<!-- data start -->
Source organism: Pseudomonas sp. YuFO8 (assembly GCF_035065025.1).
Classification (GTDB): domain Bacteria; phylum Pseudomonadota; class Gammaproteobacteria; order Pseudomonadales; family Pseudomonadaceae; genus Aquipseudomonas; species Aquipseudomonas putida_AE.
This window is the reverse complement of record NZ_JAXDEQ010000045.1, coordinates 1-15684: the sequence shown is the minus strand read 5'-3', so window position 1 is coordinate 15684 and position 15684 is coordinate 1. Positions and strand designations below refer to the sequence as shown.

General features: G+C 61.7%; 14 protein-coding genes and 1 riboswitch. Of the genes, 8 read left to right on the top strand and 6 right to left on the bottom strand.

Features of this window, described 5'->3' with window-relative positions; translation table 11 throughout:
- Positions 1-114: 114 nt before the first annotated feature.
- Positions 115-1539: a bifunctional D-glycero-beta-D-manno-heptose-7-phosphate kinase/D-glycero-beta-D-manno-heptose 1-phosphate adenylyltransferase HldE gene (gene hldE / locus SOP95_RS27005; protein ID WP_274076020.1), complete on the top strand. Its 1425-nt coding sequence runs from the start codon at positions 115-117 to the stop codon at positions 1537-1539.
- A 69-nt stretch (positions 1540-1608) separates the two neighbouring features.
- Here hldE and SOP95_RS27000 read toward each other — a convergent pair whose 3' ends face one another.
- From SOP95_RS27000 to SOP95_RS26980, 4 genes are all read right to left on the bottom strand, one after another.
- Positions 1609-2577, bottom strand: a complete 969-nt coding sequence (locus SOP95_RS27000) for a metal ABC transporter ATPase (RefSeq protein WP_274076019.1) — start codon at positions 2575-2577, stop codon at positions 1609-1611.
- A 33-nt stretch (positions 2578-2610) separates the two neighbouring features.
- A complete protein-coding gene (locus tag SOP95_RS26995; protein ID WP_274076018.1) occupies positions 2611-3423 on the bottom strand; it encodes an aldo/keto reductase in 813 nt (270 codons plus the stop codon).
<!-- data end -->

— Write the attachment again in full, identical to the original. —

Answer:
Source organism: Pseudomonas sp. YuFO8 (assembly GCF_035065025.1).
Classification (GTDB): domain Bacteria; phylum Pseudomonadota; class Gammaproteobacteria; order Pseudomonadales; family Pseudomonadaceae; genus Aquipseudomonas; species Aquipseudomonas putida_AE.
This window is the reverse complement of record NZ_JAXDEQ010000045.1, coordinates 1-15684: the sequence shown is the minus strand read 5'-3', so window position 1 is coordinate 15684 and position 15684 is coordinate 1. Positions and strand designations below refer to the sequence as shown.

General features: G+C 61.7%; 14 protein-coding genes and 1 riboswitch. Of the genes, 8 read left to right on the top strand and 6 right to left on the bottom strand.

Features of this window, described 5'->3' with window-relative positions; translation table 11 throughout:
- Positions 1-114: 114 nt before the first annotated feature.
- Positions 115-1539: a bifunctional D-glycero-beta-D-manno-heptose-7-phosphate kinase/D-glycero-beta-D-manno-heptose 1-phosphate adenylyltransferase HldE gene (gene hldE / locus SOP95_RS27005; protein ID WP_274076020.1), complete on the top strand. Its 1425-nt coding sequence runs from the start codon at positions 115-117 to the stop codon at positions 1537-1539.
- A 69-nt stretch (positions 1540-1608) separates the two neighbouring features.
- Here hldE and SOP95_RS27000 read toward each other — a convergent pair whose 3' ends face one another.
- From SOP95_RS27000 to SOP95_RS26980, 4 genes are all read right to left on the bottom strand, one after another.
- Positions 1609-2577, bottom strand: a complete 969-nt coding sequence (locus SOP95_RS27000) for a metal ABC transporter ATPase (RefSeq protein WP_274076019.1) — start codon at positions 2575-2577, stop codon at positions 1609-1611.
- A 33-nt stretch (positions 2578-2610) separates the two neighbouring features.
- A complete protein-coding gene (locus tag SOP95_RS26995; protein ID WP_274076018.1) occupies positions 2611-3423 on the bottom strand; it encodes an aldo/keto reductase in 813 nt (270 codons plus the stop codon).